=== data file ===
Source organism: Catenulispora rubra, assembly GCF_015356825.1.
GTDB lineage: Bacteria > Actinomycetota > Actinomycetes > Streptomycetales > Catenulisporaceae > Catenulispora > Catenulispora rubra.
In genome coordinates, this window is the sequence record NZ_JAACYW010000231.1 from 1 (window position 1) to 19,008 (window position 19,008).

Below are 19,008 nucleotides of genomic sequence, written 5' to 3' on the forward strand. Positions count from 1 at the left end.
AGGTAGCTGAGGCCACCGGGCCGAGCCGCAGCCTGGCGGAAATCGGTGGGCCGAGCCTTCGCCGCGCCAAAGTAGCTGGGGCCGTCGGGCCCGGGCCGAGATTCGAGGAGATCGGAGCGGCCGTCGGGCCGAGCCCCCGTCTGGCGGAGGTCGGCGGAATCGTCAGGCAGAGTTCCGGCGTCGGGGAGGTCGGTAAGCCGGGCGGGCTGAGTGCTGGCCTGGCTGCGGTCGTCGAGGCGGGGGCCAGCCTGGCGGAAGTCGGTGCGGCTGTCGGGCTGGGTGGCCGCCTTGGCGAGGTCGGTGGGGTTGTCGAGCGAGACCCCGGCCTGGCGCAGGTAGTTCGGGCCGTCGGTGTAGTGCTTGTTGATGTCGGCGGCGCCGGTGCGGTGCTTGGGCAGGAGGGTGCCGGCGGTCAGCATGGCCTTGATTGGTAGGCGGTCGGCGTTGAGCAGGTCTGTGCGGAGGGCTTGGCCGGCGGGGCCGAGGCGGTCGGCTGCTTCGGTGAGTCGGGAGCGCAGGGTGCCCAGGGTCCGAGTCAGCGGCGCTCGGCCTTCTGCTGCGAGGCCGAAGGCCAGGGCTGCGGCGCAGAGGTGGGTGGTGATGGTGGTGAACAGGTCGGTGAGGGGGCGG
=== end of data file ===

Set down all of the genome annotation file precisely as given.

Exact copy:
Source organism: Catenulispora rubra, assembly GCF_015356825.1.
GTDB lineage: Bacteria > Actinomycetota > Actinomycetes > Streptomycetales > Catenulisporaceae > Catenulispora > Catenulispora rubra.
In genome coordinates, this window is the sequence record NZ_JAACYW010000231.1 from 1 (window position 1) to 19,008 (window position 19,008).

Below are 19,008 nucleotides of genomic sequence, written 5' to 3' on the forward strand. Positions count from 1 at the left end.
AGGTAGCTGAGGCCACCGGGCCGAGCCGCAGCCTGGCGGAAATCGGTGGGCCGAGCCTTCGCCGCGCCAAAGTAGCTGGGGCCGTCGGGCCCGGGCCGAGATTCGAGGAGATCGGAGCGGCCGTCGGGCCGAGCCCCCGTCTGGCGGAGGTCGGCGGAATCGTCAGGCAGAGTTCCGGCGTCGGGGAGGTCGGTAAGCCGGGCGGGCTGAGTGCTGGCCTGGCTGCGGTCGTCGAGGCGGGGGCCAGCCTGGCGGAAGTCGGTGCGGCTGTCGGGCTGGGTGGCCGCCTTGGCGAGGTCGGTGGGGTTGTCGAGCGAGACCCCGGCCTGGCGCAGGTAGTTCGGGCCGTCGGTGTAGTGCTTGTTGATGTCGGCGGCGCCGGTGCGGTGCTTGGGCAGGAGGGTGCCGGCGGTCAGCATGGCCTTGATTGGTAGGCGGTCGGCGTTGAGCAGGTCTGTGCGGAGGGCTTGGCCGGCGGGGCCGAGGCGGTCGGCTGCTTCGGTGAGTCGGGAGCGCAGGGTGCCCAGGGTCCGAGTCAGCGGCGCTCGGCCTTCTGCTGCGAGGCCGAAGGCCAGGGCTGCGGCGCAGAGGTGGGTGGTGATGGTGGTGAACAGGTCGGTGAGGGGGCGG